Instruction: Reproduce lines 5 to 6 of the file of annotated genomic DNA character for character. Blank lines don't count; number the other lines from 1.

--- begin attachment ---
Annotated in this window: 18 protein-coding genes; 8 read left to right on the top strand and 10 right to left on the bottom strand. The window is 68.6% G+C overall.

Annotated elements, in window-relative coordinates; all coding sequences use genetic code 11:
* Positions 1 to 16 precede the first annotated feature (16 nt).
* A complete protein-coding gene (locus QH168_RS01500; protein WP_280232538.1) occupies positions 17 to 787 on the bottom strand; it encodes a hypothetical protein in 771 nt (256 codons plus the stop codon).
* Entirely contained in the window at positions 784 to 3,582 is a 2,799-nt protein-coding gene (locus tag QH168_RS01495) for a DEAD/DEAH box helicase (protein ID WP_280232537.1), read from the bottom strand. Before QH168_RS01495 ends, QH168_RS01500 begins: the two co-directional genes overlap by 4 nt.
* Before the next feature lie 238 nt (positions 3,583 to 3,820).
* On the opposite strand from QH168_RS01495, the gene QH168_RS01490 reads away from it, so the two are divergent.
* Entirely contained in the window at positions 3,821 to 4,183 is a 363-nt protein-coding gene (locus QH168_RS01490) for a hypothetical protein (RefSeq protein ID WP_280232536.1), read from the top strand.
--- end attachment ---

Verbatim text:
* Entirely contained in the window at positions 784 to 3,582 is a 2,799-nt protein-coding gene (locus tag QH168_RS01495) for a DEAD/DEAH box helicase (protein ID WP_280232537.1), read from the bottom strand. Before QH168_RS01495 ends, QH168_RS01500 begins: the two co-directional genes overlap by 4 nt.
* Before the next feature lie 238 nt (positions 3,583 to 3,820).